Jess Renheim is an Associate Editor at Dutton. She graduated from Middlebury College and lives in Brooklyn with her husband, who is patiently trying to teach her Swedish.
I have a soft spot for Scandinavian crime fiction, and Jussi Adler-Olsen is one of my favorites to emerge from the increasingly popular genre. His first Department Q novel, The Keeper of Lost Causes, has a propulsive, expertly crafted plot involving one of Copenhagen’s coldest cases, but what distinguishes the series for me is Adler-Olsen’s dark humor and memorable cast of characters, particularly Detective Carl Mørck’s assiduous and quirky sidekick Assad.
The fifth Dublin Murder Squad novel by Tana French certainly doesn’t disappoint. I am continually amazed by French’s ability to deliver an engrossing, clever mystery plot and the kind of nuanced, astonishing characters and powerful relationships in which I can’t help but feel deeply invested. Detective Stephen Moran, last seen in Faithful Place, takes center stage here alongside Det. Antoinette Conway, a pariah in the Murder Squad, as the two attempt to unravel the secrets and relationships amongst two rival groups of teenage girls at a private boarding school.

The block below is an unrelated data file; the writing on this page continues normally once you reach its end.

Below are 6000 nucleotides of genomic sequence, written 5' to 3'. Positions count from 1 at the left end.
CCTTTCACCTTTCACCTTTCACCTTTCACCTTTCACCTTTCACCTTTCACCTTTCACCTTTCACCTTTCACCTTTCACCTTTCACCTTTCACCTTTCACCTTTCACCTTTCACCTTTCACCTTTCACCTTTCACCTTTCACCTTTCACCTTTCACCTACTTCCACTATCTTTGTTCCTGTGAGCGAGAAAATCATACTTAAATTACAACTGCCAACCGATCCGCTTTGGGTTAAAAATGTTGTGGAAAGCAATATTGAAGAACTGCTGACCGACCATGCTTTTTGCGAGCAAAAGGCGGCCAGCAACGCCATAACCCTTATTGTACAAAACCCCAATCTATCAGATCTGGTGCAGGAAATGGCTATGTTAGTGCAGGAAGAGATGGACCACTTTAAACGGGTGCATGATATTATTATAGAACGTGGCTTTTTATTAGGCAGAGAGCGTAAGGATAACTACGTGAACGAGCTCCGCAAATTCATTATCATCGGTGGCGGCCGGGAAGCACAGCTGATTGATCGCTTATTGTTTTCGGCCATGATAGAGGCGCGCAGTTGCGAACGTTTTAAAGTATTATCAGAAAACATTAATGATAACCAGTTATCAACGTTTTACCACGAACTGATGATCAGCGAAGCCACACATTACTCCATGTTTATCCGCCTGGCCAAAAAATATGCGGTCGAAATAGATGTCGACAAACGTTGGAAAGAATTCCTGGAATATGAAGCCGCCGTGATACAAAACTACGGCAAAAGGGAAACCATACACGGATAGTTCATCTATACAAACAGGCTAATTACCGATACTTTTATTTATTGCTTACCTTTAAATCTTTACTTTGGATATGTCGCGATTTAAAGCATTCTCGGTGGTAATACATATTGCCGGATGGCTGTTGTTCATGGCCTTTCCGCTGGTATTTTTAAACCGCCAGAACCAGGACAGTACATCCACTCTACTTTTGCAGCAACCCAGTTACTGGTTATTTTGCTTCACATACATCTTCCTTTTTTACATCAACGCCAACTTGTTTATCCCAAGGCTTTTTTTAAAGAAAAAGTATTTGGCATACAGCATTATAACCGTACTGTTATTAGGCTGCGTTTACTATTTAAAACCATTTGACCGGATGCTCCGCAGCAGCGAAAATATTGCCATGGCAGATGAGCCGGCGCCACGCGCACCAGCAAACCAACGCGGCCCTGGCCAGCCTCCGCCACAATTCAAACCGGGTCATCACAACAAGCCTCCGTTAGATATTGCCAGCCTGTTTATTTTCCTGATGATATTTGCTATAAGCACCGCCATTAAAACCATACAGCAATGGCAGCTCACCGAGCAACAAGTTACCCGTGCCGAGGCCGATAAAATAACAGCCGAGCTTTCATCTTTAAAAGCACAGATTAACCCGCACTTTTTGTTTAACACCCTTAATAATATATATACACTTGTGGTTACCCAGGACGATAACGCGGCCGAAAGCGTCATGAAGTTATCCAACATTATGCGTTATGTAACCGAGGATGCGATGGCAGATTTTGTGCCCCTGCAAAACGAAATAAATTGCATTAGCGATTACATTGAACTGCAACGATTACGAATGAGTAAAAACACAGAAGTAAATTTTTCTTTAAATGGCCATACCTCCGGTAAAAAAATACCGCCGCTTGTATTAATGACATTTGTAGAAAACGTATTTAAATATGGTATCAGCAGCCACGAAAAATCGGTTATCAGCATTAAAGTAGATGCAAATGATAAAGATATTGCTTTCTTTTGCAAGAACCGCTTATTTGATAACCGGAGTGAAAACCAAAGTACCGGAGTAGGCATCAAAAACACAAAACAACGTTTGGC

It’s easy to see why Lisa Gardner has been called “the master of the psychological thriller” after reading Fear Nothing. Joining Detective D.D. Warren at the center of this dark, riveting novel are two sisters: Dr. Adeline Glen, a psychiatrist specializing in pain management yet born with a congenital insensitivity to pain; and Shana Day, a notorious murderer who first killed at fourteen and has been incarcerated ever since. Connected by a terrible legacy, Adeline and Shana Day are compelling female characters with emotional resonance, and their shared past hurtles them—and the reader—forward to the novel’s shocking conclusion.
I loved this incredibly inventive, mind-bending thriller about a secret society devoted to exploiting the power of words. A shadowy organization known as the Poets trains promising young candidates to control people’s minds and to wield words as weapons. With rich dialogue, sympathetic characters, and sustained suspense, Lexicon is a highly entertaining, fast-paced read.
Dark, thought-provoking, and chilling, The Wicked Girls is a psychological suspense thriller that intersperses a contemporary serial-killer storyline with the accounts of two eleven-year old girls—now grown and rehabilitated—who were convicted of murdering a toddler in 1986. Filled with clever plot twists and anchored by two complex, believably drawn female protagonists, I couldn’t turn the pages fast enough.
Find more books on the Mystery & Suspense page!